"I got to where I am today because I create things that people who have any sense go along with," Haney said. "I see opportunities and take the risks, but in the end TVA or others I work with benefit."
In all, Haney boasts on his company website that his combined development portfolio includes more than 15 million square feet worth more than $10 billion.
Haney insists he has made most of his money in the private sector. But he has remained politically well-connected. He and his family and co-workers have made more than $2.3 million in political contributions, and Haney was one of the top donors last year to President Barack Obama's re-election campaign.
Haney's 84-year-old house in Palm Beach County is just down Ocean Boulevard from a $6.6 million vacation home owned by Bottorff, whom Haney has long known and who he teamed up with to pitch his newest financing plan to TVA.
Critics contend Haney has used such influence to push his deal with TVA, including trying to persuade Obama administration budget planners to put into the president's budget a proposal to study privatizing some or all of TVA.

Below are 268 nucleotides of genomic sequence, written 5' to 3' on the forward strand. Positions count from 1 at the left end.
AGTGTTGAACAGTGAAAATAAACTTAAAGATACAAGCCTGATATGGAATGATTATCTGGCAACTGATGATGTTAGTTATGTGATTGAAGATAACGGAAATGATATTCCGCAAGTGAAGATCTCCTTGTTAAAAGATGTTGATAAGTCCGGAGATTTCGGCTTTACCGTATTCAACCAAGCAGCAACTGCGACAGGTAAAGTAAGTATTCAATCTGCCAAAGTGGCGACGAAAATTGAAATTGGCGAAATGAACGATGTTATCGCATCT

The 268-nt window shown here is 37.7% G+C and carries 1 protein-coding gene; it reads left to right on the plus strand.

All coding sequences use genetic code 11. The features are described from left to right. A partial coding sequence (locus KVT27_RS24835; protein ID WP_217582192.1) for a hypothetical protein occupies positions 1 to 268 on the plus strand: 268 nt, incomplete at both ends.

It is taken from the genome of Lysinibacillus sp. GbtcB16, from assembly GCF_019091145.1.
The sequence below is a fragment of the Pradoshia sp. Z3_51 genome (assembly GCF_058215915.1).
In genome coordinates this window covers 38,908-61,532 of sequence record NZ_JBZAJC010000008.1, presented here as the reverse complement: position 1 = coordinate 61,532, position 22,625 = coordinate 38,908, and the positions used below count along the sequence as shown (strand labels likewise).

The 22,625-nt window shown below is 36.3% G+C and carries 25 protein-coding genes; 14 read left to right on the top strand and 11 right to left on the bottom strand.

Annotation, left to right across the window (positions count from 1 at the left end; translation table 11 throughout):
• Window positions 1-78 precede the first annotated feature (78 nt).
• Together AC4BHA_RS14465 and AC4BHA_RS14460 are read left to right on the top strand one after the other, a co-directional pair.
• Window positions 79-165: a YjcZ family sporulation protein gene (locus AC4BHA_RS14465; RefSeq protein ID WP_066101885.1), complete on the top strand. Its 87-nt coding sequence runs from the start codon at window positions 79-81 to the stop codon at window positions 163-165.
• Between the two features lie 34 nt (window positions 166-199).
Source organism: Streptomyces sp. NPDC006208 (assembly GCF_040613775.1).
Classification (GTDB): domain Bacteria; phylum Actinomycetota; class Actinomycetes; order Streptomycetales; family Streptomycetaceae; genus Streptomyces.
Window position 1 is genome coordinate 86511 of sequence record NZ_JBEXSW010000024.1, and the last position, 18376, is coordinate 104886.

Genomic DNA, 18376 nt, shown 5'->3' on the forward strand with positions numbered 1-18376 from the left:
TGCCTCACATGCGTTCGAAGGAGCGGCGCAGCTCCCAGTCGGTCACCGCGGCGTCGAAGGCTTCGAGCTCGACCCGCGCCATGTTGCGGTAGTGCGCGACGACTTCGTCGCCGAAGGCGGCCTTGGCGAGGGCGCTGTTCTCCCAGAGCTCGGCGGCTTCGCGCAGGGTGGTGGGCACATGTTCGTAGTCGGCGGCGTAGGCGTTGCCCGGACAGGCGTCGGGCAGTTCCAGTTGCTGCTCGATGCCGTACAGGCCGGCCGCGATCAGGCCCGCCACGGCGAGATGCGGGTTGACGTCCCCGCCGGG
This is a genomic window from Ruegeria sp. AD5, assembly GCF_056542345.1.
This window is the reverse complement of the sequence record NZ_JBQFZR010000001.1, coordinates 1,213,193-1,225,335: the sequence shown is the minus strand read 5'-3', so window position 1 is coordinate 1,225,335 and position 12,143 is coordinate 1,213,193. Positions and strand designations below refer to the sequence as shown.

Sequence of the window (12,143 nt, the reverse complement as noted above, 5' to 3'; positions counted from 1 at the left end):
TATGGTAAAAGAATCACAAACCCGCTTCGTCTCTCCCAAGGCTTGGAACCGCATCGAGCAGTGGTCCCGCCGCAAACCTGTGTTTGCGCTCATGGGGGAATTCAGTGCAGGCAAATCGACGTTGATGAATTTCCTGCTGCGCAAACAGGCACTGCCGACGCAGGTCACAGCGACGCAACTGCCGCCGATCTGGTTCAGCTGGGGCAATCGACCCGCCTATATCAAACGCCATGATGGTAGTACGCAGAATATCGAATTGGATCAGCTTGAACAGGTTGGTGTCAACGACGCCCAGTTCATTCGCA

Haney dismisses talk about any undue influence.
"I am a close friend of the president, but I couldn't influence OMB [Office of Management and Budget]," he said. "I never talked with anyone at OMB about this, and this deal stands on its own merits."
Haney concedes that few would pursue a deal to privately finance a nuclear plant when the people who are going to buy the power say they don't think they will need it.
"But I'm from the Tennessee Valley and I've looked at this closely and I know those who don't think this will work are wrong," he said.
TVA projects its power demand will grow only about 0.7 percent a year over the next decade after falling for the past four years. But Haney contends the Tennessee Valley has and will continue to prosper and outgrow the nation as a whole if TVA maintains and expands its affordable electric rates.
"When I was a youngster, we didn't have electricity and I remember when TVA ran its power lines to our house and I had the first ice cream in our little two-room house we lived in," said Haney, a native of McMinn County, Tenn.
"TVA has done more to help the valley for people like me who started with nothing than anything else. I know and appreciate TVA and I know they're going to need this power."